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HYFINated Conversations

Anime, Art, Beats & Sake: The intersection of Black and Japanese culture

todayMay 23, 2023 1

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Kofi Bazzell-Smith

On May 27 at Sugar Maple, HYFIN will host “Artistic Anarchy, an evening of Anime, Art, Beats, and Sake.” The event will feature 13 diverse artists from Milwaukee showcasing their anime-inspired artists, as well as food and a cosplay contest. 

You might be asking yourself why HYFIN, a station that focuses on Black culture and music, is hosting an anime-themed event. The fact is that anime and Black culture have a long history together. I’ve been a fan of anime since I was in high school in the late ’80s, when I watched bootleg VHS tapes of series like “Lupin the Third and Robotech”. 

Black artists and celebrities like Denzel Curry, Flying Lotus, Megan Thee Stallion, Samuel L. Jackson, Michael B. Jordan, Lil Uzi Vert and others are known fans of the genre, with Flying Lotus and Jackson being part of anime series like “Yasuke” and “Afro Samurai”. Even HYFIN artist Masego has a song called “Black Anime” from his latest self-titled album.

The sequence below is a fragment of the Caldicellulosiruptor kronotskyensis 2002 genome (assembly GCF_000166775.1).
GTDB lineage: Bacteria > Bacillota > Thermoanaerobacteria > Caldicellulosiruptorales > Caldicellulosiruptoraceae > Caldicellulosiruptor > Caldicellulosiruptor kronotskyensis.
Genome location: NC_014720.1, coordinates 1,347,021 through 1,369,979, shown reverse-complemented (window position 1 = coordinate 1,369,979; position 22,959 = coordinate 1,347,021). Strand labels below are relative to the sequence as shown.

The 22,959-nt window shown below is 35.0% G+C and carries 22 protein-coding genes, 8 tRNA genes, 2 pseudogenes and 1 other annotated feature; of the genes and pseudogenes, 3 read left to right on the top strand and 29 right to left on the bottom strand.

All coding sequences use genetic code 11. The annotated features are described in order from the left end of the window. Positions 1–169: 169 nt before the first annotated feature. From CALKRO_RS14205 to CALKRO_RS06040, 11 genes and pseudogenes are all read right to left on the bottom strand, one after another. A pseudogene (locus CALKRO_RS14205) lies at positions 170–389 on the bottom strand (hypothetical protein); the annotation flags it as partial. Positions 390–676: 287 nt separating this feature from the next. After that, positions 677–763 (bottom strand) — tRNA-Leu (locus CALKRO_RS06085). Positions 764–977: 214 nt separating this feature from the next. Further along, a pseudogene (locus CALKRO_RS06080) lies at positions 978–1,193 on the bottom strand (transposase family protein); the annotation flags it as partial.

Black culture has been inspired by Asian culture since the 1970s, beginning with Chinese martial arts movies like 1972’s “Fist of Fury”. Famously, the 1978 classic “The 36th Chamber of Shaolin” inspired RZA to create the Wu-Tang Clan and their 1993 debut album, “Enter the Wu-Tang (36 Chambers)”, which featured samples from the film. Anime even embraces Black music from Shows like “Samurai Champloo” incorporating hip hop production by Japanese producer Nujabes in its soundtrack to “Cowboy Bebop”’s incorporating jazz by Yoko Kanno throughout the series.

When Japan began to export anime to America, Black youth embraced it just like they did the martial-arts films. Series like “Dragon Ball Z”, “Naruto” and “One Piece” became staples in Black culture and still are to this day. Anime themes of overcoming obstacles and challenging the status quo resonated with Black people experiencing similar things in real life here in America.

I wanted to know more. So I reached out to Kofi Bazzell-Smith — a manga artist, graduate student at the University of Illinois pursuing a master of fine arts in new media, U.S.-Japan Bridging Scholar and a professional boxer — to learn more about the intersection of Black culture and anime. 

Kofi’s goals are to publish in Japan, open avenues for more diverse representation in the form, bridge Black and Japanese cultures through art and language and pioneer teaching manga as a studio-based practice in western academia.

This interview was edited for brevity and clarity.

Written by: Tarik Moody

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HYFIN is a media movement from Radio Milwaukee.

Milwaukee’s only Urban Alternative radio station features the full spectrum of Black music beyond R&B and Hip-Hop plus Milwaukee music. HYFIN connects the culture with the latest Black culture news, podcasts and more. Listen to best hip hop & R&B, dance, Afrobeats and more!


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Get your tickets now for just $10 in advance or $15 at the door and join us at 220 East Pittsburgh on May 10th.